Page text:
INDUSTRIAL RELATIONS ACTS, 1946 TO 1990
SECTION 26(1), INDUSTRIAL RELATIONS ACT, 1990
- AND -
SERVICES INDUSTRIAL PROFESSIONAL TECHNICAL UNION
Chairman: Ms Owens
Employer Member: Mr McHenry
Worker Member: Ms Ni Mhurchu
1. Payment for additional work arising from redeployment.
2. The Company markets a comprehensive range of oil products and operates out of six depots nationwide (Dublin, Drogheda, New Ross, Cork, Galway and Limerick). In April, 1997 the post of supervisor in Drogheda became vacant due to the illness and eventual death of the supervisor. Cover for his absence has been provided by a combination of a casual employee and a rota among 2/3 full-time clerical staff based in Dublin. Travel expenses and two hours overtime per day to allow for travel are paid to the workers concerned.
Following the death of the supervisor, the Company informed the Union that it would not be filling his post and intended to integrate his duties with the work of the other clerical staff in Dublin. Local level discussions took place following which the Union indicated that it would agree to the re-distribution of the work subject to the 3 workers receiving an equitable share of the savings accruing to the Company. The Company rejected the Union's claim.
The matter was referred to the Labour Relations Commission. A conciliation conference took place on the 14th of May, 1998 at which the Union outlined its claim for the re-grading of the three workers from Grade D to the 9th point of the Grade F scale. The Company indicated that it was willing to address the issue by offering one promotional post at Grade E. As agreement could not be reached the dispute was referred to the Labour Court on the 12th of June, 1998 under Section 26(1) of the Industrial Relations Act, 1990.
3. 1. The savings accruing to the Company by the non-replacement of the Drogheda post will be approximately £50,000 per annum. The Union's claim represents £2,964 per annum to the three workers concerned. 2. Concession of the Union's claim will result in the loss of overtime opportunities in the future as employees above Grade D are not paid overtime. 3. The Company's proposal will considerably increase the workers' responsibility and workload. It will also mean the suppression of a promotional outlet. In the circumstances the Union's claim is modest and reasonable.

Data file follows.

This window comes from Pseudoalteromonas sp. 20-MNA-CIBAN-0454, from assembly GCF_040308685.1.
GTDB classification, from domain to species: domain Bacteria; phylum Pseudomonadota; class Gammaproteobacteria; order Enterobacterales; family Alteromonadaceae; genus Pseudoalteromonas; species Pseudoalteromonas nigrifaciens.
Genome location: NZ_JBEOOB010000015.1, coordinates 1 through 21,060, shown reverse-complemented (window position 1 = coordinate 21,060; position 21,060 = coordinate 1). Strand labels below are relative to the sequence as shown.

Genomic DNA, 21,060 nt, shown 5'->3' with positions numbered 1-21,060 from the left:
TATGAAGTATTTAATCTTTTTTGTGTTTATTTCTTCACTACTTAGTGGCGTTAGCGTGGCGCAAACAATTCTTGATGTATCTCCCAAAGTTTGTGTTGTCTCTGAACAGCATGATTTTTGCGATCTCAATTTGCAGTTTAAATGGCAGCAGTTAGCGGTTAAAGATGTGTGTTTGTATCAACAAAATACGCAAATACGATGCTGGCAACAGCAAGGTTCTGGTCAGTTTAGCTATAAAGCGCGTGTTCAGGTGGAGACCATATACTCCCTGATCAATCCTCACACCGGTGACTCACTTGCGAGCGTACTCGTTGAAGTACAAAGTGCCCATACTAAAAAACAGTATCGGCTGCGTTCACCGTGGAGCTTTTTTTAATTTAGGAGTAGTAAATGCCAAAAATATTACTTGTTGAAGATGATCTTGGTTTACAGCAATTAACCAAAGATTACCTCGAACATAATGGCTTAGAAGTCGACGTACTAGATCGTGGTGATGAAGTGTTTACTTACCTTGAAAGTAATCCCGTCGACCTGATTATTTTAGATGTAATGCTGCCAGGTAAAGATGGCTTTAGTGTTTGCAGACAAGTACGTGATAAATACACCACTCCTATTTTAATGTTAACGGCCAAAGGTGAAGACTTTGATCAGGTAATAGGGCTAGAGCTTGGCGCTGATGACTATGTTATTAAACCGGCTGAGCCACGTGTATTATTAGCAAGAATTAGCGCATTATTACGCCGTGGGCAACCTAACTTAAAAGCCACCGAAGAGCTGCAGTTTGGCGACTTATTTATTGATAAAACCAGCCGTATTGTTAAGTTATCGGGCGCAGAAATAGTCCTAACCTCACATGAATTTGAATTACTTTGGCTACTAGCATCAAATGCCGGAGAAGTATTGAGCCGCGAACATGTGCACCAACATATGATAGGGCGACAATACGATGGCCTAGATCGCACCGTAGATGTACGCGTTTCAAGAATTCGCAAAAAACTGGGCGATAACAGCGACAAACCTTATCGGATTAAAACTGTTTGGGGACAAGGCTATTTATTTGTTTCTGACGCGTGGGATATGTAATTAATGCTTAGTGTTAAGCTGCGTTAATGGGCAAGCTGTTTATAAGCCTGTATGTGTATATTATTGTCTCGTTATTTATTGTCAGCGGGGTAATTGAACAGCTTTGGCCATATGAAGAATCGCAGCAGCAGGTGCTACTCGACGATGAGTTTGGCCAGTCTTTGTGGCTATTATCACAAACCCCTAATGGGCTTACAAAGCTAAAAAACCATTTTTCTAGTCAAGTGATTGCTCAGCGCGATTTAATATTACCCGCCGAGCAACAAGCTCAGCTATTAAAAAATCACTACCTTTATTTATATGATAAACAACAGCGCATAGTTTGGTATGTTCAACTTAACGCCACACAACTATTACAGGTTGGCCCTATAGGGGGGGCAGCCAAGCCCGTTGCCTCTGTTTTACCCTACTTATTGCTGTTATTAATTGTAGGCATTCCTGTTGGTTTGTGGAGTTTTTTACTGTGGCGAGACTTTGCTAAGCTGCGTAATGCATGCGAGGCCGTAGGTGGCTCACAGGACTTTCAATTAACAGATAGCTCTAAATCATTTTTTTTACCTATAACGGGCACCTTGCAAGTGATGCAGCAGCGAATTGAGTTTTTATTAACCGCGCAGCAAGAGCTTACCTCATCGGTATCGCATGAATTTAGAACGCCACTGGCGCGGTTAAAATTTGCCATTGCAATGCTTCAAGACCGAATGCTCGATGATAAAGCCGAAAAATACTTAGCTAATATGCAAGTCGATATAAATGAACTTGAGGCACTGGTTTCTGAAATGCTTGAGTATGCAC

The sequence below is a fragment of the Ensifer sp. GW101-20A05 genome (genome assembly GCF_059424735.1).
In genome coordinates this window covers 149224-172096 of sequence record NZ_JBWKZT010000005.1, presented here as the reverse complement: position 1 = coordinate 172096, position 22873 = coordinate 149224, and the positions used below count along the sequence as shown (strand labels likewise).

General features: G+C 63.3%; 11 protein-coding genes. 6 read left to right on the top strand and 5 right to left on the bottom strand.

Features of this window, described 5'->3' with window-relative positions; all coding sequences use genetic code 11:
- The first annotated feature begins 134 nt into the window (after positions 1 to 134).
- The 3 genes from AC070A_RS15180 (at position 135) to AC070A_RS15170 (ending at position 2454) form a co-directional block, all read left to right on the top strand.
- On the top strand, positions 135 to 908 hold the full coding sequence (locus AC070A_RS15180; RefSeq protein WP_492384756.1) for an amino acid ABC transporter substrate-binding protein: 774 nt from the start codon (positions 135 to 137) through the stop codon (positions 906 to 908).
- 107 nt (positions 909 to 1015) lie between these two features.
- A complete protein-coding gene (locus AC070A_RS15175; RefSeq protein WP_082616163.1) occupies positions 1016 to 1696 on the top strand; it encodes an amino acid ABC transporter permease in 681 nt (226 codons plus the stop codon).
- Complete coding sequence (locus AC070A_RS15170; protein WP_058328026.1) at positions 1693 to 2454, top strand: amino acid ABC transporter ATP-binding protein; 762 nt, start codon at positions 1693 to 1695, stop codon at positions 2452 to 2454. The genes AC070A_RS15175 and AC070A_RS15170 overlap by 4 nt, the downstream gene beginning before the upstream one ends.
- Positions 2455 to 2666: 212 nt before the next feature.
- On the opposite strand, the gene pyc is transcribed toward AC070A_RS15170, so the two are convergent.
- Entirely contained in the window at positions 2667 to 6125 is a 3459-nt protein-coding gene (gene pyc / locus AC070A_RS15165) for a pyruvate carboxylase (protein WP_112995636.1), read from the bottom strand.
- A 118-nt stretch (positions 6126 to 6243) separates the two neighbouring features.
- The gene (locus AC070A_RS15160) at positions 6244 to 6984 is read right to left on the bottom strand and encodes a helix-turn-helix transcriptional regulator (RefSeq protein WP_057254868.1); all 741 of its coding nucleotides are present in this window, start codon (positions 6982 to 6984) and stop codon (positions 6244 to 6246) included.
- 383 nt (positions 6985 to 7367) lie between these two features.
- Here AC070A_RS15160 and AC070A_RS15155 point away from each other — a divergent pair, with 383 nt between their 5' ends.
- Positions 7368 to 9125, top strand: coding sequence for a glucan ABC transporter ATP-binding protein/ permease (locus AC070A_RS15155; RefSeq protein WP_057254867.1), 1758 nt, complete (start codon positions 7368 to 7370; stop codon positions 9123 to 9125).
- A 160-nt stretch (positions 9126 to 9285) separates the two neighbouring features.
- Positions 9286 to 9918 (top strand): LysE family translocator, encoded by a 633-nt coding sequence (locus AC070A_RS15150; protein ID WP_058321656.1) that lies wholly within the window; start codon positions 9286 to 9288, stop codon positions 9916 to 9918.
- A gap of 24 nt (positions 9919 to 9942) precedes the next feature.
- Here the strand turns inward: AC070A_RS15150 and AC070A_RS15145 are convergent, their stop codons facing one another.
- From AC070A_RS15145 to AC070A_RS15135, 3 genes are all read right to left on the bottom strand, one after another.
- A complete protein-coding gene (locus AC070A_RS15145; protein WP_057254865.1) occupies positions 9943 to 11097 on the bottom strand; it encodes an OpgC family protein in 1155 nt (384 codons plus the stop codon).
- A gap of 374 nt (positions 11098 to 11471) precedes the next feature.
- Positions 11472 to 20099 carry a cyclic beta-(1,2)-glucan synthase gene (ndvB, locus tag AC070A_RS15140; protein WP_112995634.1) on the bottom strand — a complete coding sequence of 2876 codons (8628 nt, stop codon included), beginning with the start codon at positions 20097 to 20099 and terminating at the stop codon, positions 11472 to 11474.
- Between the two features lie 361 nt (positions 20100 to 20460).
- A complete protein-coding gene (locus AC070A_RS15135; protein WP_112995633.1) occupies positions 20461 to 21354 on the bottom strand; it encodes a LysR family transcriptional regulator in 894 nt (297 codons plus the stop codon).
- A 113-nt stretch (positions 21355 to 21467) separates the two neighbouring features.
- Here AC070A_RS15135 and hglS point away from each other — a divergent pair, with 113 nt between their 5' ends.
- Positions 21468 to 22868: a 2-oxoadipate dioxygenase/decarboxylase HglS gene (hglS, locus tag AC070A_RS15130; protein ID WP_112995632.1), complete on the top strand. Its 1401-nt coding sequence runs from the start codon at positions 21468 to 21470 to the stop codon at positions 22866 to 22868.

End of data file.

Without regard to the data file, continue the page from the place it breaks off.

4. 1. Since 1984, it has been an accepted part of the Company/Union agreements that staff will only be replaced in exceptional circumstances and that no compensation will accrue to remaining employees. Several pay increases have been awarded since that time on the basis of acceptance of this term, along with a number of others.
2. In March, 1993, the Company concluded an agreement which resulted in all employees covered by this claim receiving a 3% increase (under the local bargaining clause of PESP). There were only six points mentioned in this agreement and point 4 stated:-
"Full co-operation will be given to ensure that best utilisation of manpower (Administrative, Permanent or Temporary) resources is achieved in relation to depot administration. In the event of any difficulties arising in relation to this clause, agreement shall not be unreasonably withheld."
Clause 5 of the same agreement stated:
"Staff will co-operate with the Company in order to assist in the maximum utilisation of group human resources."
3. This claim is precluded by the terms of Partnership 2000. The thrust of the agreement relates to co-operation regarding "adaptation and flexibility to maintain and increase competitiveness".
4. Acceptance of the Union's claim would mean paying the employees twice for the same concession and, would undoubtedly, result in repercussive claims by other employees.
5. Increased competition in the industry is putting additional pressure on the Company's profit margins, and the profitability of the entire Maxol Group in recent years reflects this fact.
6. The Company is strongly opposed to this claim and considers it to be an attempt to ignore existing and unambiguous agreement as well as clearly established precedent, custom and practice. Concession of this claim would have a serious detrimental effect on the conduct of industrial relations within the firm. In all the circumstances the Court is requested to recommend in favour of the Company.
Having considered the submissions from the Company and the Union, and having questioned the parties to this dispute during the course of the hearing, the Court is satisfied that since 1983 agreements have existed between the Employer and the Union whereby, where savings could be made by not filling vacancies which arose through natural wastage, these savings would be made.
Further, concession of the claim would be in clear breach of Partnership 2000.
The Court, therefore, recommends that the formula which had evolved at conciliation, and which the Employer confirmed at the Court hearing would be let stand, should be implemented, i.e. that one promotional post at Grade E be offered, to be applied for by any or all of the three individuals concerned in the claim, and that to each of the two unsuccessful individuals a modest lump sum payment should be made. The Court recommends a sum of £1,000 as being appropriate.
Signed on behalf of the Labour Court
29th July, 1998______________________
Enquiries concerning this Recommendation should be addressed to Fran Brennan, Court Secretary.